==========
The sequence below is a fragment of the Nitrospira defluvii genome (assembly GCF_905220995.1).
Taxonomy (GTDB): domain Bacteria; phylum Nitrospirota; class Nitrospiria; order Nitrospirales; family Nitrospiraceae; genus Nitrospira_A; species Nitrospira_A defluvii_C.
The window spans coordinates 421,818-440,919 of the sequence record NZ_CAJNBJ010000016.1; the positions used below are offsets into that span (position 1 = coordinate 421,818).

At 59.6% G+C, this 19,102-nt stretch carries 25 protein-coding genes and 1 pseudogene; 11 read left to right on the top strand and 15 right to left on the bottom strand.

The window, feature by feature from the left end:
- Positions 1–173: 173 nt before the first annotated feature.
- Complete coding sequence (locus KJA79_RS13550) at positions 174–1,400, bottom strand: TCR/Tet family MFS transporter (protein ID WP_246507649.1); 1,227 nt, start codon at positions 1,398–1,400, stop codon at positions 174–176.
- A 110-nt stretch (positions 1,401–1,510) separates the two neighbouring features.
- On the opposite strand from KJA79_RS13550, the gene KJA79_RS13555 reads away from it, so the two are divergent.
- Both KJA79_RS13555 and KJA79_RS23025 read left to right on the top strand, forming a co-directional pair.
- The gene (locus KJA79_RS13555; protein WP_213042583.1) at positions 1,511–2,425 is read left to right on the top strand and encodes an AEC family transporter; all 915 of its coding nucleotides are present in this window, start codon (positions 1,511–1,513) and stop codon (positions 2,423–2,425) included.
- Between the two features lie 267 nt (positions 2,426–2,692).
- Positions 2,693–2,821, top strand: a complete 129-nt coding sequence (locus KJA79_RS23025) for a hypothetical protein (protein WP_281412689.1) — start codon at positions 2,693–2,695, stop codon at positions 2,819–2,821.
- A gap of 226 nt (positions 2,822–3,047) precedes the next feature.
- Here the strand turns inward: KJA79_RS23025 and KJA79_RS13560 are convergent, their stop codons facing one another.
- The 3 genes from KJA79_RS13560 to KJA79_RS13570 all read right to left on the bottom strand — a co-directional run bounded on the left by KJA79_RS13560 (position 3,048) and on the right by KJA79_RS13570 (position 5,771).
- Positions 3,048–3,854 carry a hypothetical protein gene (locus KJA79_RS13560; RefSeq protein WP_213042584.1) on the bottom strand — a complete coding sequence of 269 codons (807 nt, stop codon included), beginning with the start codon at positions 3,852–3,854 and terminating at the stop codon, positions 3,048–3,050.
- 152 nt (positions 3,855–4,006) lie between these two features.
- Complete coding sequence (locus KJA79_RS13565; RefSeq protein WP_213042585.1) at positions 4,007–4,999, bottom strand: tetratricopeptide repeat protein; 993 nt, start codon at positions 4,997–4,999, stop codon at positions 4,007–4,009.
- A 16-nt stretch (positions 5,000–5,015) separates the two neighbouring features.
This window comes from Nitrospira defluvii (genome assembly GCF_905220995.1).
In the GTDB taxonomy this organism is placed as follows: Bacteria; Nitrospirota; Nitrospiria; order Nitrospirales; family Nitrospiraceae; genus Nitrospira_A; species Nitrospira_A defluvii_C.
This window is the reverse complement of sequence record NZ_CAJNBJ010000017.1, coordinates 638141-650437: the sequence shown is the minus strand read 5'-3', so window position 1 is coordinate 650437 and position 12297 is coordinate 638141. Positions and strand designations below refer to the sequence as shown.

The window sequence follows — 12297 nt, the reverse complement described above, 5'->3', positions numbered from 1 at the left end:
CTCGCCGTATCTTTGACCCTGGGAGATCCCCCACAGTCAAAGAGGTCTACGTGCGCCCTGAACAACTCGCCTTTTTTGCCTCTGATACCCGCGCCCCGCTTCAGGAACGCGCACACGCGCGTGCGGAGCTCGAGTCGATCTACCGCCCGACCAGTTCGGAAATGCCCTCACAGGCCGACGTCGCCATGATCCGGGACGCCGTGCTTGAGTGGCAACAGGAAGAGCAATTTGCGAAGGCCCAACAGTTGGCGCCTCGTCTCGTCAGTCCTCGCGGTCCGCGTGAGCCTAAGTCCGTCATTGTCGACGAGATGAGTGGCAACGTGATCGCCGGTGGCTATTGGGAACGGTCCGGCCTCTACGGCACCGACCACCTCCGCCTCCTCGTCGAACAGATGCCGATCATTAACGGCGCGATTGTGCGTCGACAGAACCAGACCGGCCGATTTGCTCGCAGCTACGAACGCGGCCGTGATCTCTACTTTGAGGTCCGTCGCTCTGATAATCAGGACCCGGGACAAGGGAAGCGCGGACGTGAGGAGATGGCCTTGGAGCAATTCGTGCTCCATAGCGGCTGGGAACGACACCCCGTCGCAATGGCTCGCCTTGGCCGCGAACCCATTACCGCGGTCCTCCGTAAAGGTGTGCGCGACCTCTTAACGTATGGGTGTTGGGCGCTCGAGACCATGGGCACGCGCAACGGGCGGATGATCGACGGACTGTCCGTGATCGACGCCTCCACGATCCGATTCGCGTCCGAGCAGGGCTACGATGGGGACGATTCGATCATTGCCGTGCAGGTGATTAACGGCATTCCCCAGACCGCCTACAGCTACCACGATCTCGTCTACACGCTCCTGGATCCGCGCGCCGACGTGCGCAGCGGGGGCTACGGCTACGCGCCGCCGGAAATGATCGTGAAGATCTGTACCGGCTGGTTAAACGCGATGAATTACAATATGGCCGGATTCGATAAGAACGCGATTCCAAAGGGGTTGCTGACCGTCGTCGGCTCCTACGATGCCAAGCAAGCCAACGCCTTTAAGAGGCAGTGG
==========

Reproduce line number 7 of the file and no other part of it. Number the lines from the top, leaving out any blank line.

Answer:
- Complete coding sequence (locus KJA79_RS13550) at positions 174–1,400, bottom strand: TCR/Tet family MFS transporter (protein ID WP_246507649.1); 1,227 nt, start codon at positions 1,398–1,400, stop codon at positions 174–176.